Last night’s discussion featured Peter Schweyer, a PSU grad, Allentown City Councilperson and the Chief of Staff for PA Rep. Jennifer Mann with experience in abuse legislation; Bill White, noted columnist for the Allentown Morning Call, a long-time advocate for abuse survivors and abuse prevention; Tammy Lerner, State Director and Vice President of Abolish Child Sex Abuse; and Alan Tjeltveit, Professor of Psychology at Muhlenberg College.
This was an extremely important night of engaging, educational, and candid reflection and dialogue about the wider context of sexual abuse in the midst of the Penn State scandal.
From Tammy Lerner’s organizational website, www.abolishsexabuse.org, a plea for legislative action: Please contact members of the PA House Judiciary Commitee, and demand they hold Public Hearings on H.B 832, H.B. 878, H.B. 549, H.B 1867 and H.B. 1895
Some of the things that struck me immediately:
- the need to keep talking about this issue, and to encourage people to tell their stories in safe environments. Speaking out about abuse can help dispel the culture of shame we’ve built up around it, so that victims can be empowered to come forward and legal and civil recourse can be taken.
- In Pennsylvania, coaches are not mandatory reporters. In some states, they are. Legislation to make coaches mandatory reporters was introduced in Harrisburg this week.
- In Pennsylvania, university police departments like those at Penn State or Lehigh University are the accredited law enforcement agencies on campus. Unlike other police departments, these don’t report to any elected official or body, but to Boards of Trustees. There are inherent conflicts of interest there on many levels.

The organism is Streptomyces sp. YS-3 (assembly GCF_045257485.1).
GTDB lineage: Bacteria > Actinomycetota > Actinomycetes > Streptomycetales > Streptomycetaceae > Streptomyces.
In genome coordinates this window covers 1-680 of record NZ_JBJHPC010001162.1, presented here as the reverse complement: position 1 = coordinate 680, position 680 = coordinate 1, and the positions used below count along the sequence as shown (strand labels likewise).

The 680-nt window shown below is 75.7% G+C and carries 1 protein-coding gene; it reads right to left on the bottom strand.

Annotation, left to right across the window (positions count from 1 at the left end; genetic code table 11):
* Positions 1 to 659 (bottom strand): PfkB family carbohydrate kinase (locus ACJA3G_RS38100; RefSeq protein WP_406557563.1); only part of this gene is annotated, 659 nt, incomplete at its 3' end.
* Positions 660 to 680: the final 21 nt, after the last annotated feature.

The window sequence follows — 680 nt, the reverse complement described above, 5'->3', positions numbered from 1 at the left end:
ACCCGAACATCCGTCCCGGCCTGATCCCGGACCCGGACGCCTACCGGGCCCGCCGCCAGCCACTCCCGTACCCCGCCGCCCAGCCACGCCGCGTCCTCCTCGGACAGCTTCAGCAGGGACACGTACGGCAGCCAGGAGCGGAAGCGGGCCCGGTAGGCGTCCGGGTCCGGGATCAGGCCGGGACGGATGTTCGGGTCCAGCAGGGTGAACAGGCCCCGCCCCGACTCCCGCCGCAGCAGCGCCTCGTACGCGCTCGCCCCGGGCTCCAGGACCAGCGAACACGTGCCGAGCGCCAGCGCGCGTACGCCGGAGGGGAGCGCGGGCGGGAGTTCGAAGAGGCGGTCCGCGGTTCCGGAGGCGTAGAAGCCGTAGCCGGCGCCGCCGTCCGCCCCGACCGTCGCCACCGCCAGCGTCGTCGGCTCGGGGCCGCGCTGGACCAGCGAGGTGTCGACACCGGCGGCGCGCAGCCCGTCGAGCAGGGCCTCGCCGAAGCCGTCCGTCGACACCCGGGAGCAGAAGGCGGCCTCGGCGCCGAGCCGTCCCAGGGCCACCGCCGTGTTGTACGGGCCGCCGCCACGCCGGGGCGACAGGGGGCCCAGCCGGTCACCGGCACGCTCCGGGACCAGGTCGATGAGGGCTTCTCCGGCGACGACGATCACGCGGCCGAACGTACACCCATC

- The need for changes to statute of limitations laws for these kinds of crimes. Currently, if the criminal and civil statutes of limitations have expired before charges are brought, even admitted offenders cannot be named as such in newspapers or with respect to Megan’s Law. This is an area where better legislation can, indeed, help with prevention.
Thanks again to our excellent panelists for the interdisciplinary perspectives and conversation on this hard issue. We were blessed to be able to assemble this panel. In the larger context of advocacy and support, this conversation must continue.
I’ve heard some people in this here Valley saying that Amazon was justified in keeping warehouse workers, often clad in nothing more than t-shirts and short, outside in the wee hours of the morning in the freezing cold for ridiculously long periods of time. Oh, they’re not saying it exactly that way. Remember, the evacuations at the warehouses were caused by fire alarms being pulled, and the alarms were pulled so that these workers could steal, so the narrative goes. Sometimes people with throw the word “lazy” in there before “workers,” or maybe the occasional “thieving.” So, you know, because some workers are allegedly stealing, everyone has to be exposed to extreme cold for close to two hours so some middle managers can get some iPod Nanos back. Some of the workers, by the way, have been saying that the managers are the ones doing the stealing.